Debate Magazine

Executive Salaries

Posted on the 08 November 2013 by Markwadsworth @Mark_Wadsworth
There's a head of steam building up about executive salaries. Not only has Oxfam decided to weigh in on the side of the Living Wage, but, as Matthew Lynn reports in Moneyweek, the Swiss have decided to tackle the subject head on. A referendum this year forced companies to get shareholders' agreement on top salaries and another later this month will, if successful, force them to limit the highest salary a quoted company pays to twelve times the lowest. (Although currently that ratio is ninety-three to one in Switzerland, it's over two thousand to one in the UK.) It's hardly surprising that our governments only allow us a referendum once every forty years or so, if that is the sort of laws they produce.
Of course, all the over-renumerated executives are prophesying an exodus of big companies if the Swiss vote in favour of the twelve to one ratio, but if that's the way the vote goes, then their bluff may well be called. After all, Switzerland is one of the richest countries in the world and the most lightly taxed: it's hard to make a case for moving elsewhere if this is going to land the company with not only higher salary costs, but a much greater tax bill as well. Also, it is very hard for the same overpaid executives to argue against the first referendum result. This can't be simply passed off as a result of the politics of envy. The shareholders are the owners of the company and if they are happy to vote the top management massive salaries, who's to complain. They, the shareholders are, after all, paying for it. If they are not happy, then why should they not be able to do something about it, directly. It would end the scam where a small group of of the same people sit on the boards of some companies and occupy senior management positions in others and routinely vote each other huge pay rises, at the expense of the shareholders.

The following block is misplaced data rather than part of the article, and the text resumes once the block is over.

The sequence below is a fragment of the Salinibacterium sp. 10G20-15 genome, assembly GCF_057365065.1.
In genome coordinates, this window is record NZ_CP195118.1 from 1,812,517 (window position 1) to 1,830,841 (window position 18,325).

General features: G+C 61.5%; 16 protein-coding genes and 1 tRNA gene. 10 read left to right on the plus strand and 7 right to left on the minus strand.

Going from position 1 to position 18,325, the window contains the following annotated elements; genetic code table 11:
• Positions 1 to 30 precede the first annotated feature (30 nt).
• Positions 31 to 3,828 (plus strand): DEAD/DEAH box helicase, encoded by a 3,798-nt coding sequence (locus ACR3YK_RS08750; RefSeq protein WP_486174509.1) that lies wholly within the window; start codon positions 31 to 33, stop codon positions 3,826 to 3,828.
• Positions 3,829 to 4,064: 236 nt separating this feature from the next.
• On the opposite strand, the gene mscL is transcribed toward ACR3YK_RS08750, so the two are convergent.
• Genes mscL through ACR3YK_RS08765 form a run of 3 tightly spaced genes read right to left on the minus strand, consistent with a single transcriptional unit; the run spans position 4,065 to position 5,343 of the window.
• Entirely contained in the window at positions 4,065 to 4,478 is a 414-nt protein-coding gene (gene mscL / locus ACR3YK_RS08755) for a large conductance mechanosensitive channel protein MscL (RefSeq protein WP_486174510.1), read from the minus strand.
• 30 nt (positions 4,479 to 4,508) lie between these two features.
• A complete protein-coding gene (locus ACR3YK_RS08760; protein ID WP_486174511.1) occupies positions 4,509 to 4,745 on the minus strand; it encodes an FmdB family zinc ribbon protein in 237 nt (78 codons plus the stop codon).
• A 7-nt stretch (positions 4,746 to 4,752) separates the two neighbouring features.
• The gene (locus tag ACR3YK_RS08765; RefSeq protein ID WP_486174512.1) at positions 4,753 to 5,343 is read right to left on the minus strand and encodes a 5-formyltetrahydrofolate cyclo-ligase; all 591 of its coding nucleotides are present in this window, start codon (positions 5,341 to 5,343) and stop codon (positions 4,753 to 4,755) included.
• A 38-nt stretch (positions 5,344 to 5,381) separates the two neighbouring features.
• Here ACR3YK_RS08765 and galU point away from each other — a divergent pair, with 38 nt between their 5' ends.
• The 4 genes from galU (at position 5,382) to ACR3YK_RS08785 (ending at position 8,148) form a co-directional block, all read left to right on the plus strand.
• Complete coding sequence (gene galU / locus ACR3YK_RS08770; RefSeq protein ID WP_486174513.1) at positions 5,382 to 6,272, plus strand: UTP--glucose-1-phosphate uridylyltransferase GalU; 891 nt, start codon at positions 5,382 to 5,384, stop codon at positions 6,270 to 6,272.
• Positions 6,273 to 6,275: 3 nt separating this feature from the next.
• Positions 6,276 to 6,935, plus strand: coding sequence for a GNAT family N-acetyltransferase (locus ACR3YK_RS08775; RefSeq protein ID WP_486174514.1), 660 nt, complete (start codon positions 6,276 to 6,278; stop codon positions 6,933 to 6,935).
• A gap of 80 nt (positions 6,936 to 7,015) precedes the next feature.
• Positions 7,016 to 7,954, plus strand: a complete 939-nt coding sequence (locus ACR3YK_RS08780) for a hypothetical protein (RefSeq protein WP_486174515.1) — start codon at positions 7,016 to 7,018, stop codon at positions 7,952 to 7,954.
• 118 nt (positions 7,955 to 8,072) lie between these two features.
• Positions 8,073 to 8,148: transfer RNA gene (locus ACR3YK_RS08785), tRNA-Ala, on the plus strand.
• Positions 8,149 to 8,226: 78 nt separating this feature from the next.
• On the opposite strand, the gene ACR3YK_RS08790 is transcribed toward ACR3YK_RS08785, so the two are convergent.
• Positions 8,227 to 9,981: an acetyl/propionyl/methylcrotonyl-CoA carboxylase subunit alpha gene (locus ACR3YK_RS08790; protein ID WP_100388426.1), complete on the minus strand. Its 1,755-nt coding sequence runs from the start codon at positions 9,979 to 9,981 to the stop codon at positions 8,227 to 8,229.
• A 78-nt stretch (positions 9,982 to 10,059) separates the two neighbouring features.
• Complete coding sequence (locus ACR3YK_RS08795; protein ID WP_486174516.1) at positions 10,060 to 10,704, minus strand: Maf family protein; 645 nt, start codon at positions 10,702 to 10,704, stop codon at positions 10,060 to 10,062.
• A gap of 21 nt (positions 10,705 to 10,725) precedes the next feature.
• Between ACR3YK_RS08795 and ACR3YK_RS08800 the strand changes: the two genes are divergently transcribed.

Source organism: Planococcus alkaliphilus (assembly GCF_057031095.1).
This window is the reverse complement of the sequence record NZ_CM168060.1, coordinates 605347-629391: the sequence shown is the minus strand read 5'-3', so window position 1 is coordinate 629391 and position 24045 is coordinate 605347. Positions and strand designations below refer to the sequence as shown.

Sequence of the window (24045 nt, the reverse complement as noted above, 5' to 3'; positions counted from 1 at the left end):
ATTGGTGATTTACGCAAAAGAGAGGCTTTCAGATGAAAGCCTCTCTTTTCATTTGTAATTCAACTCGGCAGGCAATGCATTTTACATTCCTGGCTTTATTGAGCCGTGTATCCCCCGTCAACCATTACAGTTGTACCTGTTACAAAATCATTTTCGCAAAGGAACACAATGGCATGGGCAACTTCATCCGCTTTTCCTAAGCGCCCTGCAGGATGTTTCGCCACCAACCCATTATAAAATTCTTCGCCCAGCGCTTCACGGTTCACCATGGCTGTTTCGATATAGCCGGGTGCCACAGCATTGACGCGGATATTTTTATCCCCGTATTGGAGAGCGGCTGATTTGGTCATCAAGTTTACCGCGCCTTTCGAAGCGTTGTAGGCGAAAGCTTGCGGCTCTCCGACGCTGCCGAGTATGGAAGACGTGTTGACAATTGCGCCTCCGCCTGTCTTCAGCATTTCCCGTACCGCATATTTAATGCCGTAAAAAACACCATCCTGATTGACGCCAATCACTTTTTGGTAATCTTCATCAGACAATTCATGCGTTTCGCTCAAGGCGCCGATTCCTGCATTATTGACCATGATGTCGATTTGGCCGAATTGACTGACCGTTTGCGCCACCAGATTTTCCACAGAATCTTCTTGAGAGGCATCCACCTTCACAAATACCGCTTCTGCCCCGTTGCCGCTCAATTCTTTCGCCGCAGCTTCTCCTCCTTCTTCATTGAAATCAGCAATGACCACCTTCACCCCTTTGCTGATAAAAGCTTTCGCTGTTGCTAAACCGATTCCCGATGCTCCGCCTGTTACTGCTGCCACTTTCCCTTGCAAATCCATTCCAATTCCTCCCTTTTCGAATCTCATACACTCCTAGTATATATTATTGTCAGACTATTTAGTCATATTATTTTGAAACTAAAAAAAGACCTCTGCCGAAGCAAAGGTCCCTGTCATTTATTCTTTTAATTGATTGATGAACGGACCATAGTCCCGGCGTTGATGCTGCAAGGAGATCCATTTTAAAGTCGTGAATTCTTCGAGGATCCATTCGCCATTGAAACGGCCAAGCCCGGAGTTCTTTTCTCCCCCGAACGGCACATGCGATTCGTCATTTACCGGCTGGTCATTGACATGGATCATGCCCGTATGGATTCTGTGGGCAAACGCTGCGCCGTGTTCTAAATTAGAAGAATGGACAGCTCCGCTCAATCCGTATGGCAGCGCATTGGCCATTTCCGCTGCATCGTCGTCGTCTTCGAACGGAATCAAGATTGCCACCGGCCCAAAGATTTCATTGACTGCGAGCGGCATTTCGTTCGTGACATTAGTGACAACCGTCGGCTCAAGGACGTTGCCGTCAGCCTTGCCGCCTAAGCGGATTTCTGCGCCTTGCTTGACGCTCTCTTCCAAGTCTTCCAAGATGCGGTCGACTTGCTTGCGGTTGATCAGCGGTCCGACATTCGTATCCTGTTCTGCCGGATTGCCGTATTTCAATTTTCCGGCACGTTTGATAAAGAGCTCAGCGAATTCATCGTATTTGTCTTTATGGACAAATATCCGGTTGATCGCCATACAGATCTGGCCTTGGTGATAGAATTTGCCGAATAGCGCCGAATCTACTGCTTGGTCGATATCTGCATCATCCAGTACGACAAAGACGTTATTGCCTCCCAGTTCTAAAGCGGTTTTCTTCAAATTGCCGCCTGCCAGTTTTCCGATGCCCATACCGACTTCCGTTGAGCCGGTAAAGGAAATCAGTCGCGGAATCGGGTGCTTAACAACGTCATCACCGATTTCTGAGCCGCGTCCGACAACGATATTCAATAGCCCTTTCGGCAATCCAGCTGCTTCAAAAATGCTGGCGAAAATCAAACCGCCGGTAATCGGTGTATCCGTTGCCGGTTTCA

Back to Featured Articles on Logo Paperblog